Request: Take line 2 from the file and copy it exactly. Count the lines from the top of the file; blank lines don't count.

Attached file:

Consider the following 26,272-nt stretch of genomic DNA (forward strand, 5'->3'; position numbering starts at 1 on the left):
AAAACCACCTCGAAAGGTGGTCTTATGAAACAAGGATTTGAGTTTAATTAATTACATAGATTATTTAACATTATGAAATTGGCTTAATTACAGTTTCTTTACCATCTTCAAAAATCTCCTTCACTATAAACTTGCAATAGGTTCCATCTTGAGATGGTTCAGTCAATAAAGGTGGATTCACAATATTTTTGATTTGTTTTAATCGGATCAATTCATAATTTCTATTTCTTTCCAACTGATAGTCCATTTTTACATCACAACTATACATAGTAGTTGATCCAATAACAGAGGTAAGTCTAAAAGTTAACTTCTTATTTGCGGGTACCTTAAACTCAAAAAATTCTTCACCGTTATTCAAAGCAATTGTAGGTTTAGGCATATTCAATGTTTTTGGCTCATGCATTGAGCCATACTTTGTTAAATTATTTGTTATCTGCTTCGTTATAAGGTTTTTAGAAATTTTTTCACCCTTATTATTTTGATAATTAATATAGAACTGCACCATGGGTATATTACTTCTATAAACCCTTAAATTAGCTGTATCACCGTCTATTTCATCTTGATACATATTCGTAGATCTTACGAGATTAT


AAAACCACCTCGAAAGGTGGTCTTATGAAACAAGGATTTGAGTTTAATTAATTACATAGATTATTTAACATTATGAAATTGGCTTAATTACAGTTTCTTTACCATCTTCAAAAATCTCCTTCACTATAAACTTGCAATAGGTTCCATCTTGAGATGGTTCAGTCAATAAAGGTGGATTCACAATATTTTTGATTTGTTTTAATCGGATCAATTCATAATTTCTATTTCTTTCCAACTGATAGTCCATTTTTACATCACAACTATACATAGTAGTTGATCCAATAACAGAGGTAAGTCTAAAAGTTAACTTCTTATTTGCGGGTACCTTAAACTCAAAAAATTCTTCACCGTTATTCAAAGCAATTGTAGGTTTAGGCATATTCAATGTTTTTGGCTCATGCATTGAGCCATACTTTGTTAAATTATTTGTTATCTGCTTCGTTATAAGGTTTTTAGAAATTTTTTCACCCTTATTATTTTGATAATTAATATAGAACTGCACCATGGGTATATTACTTCTATAAACCCTTAAATTAGCTGTATCACCGTCTATTTCATCTTGATACATATTCGTAGATCTTACGAGATTAT